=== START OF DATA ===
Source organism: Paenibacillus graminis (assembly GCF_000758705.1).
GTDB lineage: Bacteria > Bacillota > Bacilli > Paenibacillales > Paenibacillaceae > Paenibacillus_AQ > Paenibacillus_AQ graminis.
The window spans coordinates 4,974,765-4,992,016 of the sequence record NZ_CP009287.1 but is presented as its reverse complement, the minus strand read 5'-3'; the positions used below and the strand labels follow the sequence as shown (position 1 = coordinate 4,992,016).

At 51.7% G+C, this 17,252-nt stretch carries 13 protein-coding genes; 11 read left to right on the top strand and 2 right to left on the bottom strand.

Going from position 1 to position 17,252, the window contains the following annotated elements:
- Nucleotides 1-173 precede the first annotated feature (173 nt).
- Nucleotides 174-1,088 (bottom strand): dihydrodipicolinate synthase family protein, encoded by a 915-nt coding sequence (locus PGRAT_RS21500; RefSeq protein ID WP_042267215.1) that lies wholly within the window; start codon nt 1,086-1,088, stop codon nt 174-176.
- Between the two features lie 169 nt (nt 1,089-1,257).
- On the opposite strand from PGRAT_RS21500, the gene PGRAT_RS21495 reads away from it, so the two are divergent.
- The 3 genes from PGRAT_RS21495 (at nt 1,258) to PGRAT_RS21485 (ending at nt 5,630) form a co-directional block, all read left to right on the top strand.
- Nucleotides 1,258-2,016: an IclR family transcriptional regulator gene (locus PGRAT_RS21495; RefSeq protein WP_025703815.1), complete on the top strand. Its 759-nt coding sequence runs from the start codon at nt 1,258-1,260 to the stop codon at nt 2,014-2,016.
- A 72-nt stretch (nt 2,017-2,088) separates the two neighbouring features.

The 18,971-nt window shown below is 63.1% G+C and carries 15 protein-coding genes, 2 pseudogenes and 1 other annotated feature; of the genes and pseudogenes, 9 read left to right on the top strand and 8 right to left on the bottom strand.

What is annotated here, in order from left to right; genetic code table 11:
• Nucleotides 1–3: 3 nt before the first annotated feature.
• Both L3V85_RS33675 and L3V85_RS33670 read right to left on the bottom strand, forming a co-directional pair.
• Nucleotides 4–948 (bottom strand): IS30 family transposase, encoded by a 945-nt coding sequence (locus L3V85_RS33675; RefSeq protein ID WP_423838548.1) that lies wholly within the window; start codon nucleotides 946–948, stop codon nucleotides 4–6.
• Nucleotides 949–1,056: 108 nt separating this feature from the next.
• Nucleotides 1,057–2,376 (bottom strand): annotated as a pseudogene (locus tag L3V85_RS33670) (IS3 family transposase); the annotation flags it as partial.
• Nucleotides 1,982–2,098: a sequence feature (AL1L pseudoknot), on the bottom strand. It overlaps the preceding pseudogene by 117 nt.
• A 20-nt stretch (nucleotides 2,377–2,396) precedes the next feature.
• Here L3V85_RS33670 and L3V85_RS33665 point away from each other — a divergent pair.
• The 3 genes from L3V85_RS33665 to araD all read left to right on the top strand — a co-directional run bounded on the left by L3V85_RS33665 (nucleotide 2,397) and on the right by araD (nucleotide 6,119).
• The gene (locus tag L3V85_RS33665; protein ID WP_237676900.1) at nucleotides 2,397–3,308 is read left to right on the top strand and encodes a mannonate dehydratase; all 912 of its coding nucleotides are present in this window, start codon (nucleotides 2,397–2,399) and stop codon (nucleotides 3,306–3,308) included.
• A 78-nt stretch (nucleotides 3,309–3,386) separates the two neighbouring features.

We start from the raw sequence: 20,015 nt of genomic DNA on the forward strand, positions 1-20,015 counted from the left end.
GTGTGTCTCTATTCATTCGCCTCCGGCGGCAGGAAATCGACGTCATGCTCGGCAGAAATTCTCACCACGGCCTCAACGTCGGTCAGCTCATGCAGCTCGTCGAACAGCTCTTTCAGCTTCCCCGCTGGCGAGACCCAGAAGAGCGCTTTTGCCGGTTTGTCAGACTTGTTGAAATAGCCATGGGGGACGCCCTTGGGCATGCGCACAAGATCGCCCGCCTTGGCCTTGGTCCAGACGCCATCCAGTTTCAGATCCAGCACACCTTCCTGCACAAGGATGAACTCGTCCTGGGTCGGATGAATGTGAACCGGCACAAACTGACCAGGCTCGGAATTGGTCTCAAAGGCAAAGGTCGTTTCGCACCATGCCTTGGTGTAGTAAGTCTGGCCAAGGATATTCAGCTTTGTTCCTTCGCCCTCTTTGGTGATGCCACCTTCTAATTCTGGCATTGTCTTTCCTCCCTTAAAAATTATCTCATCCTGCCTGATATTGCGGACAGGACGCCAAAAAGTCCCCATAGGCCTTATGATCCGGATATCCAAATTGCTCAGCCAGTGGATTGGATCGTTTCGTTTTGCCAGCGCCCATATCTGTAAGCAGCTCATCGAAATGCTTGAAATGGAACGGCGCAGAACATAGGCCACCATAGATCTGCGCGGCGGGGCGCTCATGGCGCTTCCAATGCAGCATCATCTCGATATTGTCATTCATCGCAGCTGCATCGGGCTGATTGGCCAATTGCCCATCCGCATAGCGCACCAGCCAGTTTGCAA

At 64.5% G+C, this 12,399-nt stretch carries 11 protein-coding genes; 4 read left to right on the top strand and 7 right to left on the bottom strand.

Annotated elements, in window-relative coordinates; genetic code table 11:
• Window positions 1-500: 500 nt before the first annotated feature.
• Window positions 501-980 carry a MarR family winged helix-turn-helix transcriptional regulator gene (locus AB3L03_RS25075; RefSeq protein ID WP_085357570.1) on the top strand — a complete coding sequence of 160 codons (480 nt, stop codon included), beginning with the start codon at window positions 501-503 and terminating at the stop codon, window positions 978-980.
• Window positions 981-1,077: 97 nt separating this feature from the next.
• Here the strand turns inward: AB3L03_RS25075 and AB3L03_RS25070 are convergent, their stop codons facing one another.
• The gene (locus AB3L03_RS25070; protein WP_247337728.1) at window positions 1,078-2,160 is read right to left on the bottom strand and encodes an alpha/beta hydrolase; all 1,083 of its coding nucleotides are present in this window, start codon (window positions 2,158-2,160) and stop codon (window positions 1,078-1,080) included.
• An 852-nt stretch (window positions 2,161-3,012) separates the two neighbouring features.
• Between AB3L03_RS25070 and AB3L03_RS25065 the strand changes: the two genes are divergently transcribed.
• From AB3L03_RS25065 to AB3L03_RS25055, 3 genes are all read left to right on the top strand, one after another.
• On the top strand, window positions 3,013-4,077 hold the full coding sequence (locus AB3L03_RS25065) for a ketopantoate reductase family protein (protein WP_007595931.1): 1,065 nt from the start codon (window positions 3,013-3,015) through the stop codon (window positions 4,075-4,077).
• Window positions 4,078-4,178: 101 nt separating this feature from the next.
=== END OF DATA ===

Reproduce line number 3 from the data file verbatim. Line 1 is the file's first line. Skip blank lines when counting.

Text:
The window spans coordinates 4,974,765-4,992,016 of the sequence record NZ_CP009287.1 but is presented as its reverse complement, the minus strand read 5'-3'; the positions used below and the strand labels follow the sequence as shown (position 1 = coordinate 4,992,016).